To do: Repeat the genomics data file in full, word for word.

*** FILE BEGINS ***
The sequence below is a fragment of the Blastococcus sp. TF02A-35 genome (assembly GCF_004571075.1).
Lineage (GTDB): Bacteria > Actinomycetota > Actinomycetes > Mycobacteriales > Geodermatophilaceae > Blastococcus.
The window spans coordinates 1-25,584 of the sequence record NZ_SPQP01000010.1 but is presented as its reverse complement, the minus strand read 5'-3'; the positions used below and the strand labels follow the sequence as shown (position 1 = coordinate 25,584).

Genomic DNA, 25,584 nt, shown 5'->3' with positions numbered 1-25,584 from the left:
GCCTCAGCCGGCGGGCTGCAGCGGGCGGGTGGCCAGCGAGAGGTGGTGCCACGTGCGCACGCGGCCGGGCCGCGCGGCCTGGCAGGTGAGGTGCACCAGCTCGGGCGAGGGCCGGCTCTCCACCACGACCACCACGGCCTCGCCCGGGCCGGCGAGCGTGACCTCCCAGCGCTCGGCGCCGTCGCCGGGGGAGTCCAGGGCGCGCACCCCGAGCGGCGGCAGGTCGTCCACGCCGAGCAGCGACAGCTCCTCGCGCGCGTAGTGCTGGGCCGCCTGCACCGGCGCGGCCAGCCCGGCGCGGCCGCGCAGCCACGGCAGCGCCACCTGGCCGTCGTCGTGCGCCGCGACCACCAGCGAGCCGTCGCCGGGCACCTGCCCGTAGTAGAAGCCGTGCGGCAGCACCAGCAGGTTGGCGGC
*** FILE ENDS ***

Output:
The sequence below is a fragment of the Blastococcus sp. TF02A-35 genome (assembly GCF_004571075.1).
Lineage (GTDB): Bacteria > Actinomycetota > Actinomycetes > Mycobacteriales > Geodermatophilaceae > Blastococcus.
The window spans coordinates 1-25,584 of the sequence record NZ_SPQP01000010.1 but is presented as its reverse complement, the minus strand read 5'-3'; the positions used below and the strand labels follow the sequence as shown (position 1 = coordinate 25,584).

Genomic DNA, 25,584 nt, shown 5'->3' with positions numbered 1-25,584 from the left:
GCCTCAGCCGGCGGGCTGCAGCGGGCGGGTGGCCAGCGAGAGGTGGTGCCACGTGCGCACGCGGCCGGGCCGCGCGGCCTGGCAGGTGAGGTGCACCAGCTCGGGCGAGGGCCGGCTCTCCACCACGACCACCACGGCCTCGCCCGGGCCGGCGAGCGTGACCTCCCAGCGCTCGGCGCCGTCGCCGGGGGAGTCCAGGGCGCGCACCCCGAGCGGCGGCAGGTCGTCCACGCCGAGCAGCGACAGCTCCTCGCGCGCGTAGTGCTGGGCCGCCTGCACCGGCGCGGCCAGCCCGGCGCGGCCGCGCAGCCACGGCAGCGCCACCTGGCCGTCGTCGTGCGCCGCGACCACCAGCGAGCCGTCGCCGGGCACCTGCCCGTAGTAGAAGCCGTGCGGCAGCACCAGCAGGTTGGCGGC